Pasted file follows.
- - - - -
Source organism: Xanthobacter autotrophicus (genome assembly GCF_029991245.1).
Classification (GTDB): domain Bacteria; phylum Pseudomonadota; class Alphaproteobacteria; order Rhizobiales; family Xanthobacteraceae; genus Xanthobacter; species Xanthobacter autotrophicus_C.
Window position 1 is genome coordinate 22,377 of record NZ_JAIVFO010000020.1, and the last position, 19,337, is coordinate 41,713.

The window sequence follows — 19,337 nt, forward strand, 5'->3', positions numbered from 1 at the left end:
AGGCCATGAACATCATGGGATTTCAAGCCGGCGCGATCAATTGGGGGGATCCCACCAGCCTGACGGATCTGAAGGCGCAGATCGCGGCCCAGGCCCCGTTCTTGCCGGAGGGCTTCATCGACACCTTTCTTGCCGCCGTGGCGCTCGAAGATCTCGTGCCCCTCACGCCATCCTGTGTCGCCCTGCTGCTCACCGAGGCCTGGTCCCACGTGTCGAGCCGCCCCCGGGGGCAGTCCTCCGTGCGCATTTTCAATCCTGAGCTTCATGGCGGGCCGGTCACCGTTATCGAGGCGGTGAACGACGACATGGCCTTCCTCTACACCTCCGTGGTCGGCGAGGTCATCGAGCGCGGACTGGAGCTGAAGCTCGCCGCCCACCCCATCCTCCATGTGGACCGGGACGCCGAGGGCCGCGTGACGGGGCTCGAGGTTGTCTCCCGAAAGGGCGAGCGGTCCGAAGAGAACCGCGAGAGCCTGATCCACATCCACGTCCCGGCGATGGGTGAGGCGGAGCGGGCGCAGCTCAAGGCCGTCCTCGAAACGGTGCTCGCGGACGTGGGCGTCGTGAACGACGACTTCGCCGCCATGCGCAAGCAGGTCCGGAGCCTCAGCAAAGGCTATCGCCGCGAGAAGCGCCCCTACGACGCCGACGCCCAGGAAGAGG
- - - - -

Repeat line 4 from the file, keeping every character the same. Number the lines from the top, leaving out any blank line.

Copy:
The window sequence follows — 19,337 nt, forward strand, 5'->3', positions numbered from 1 at the left end: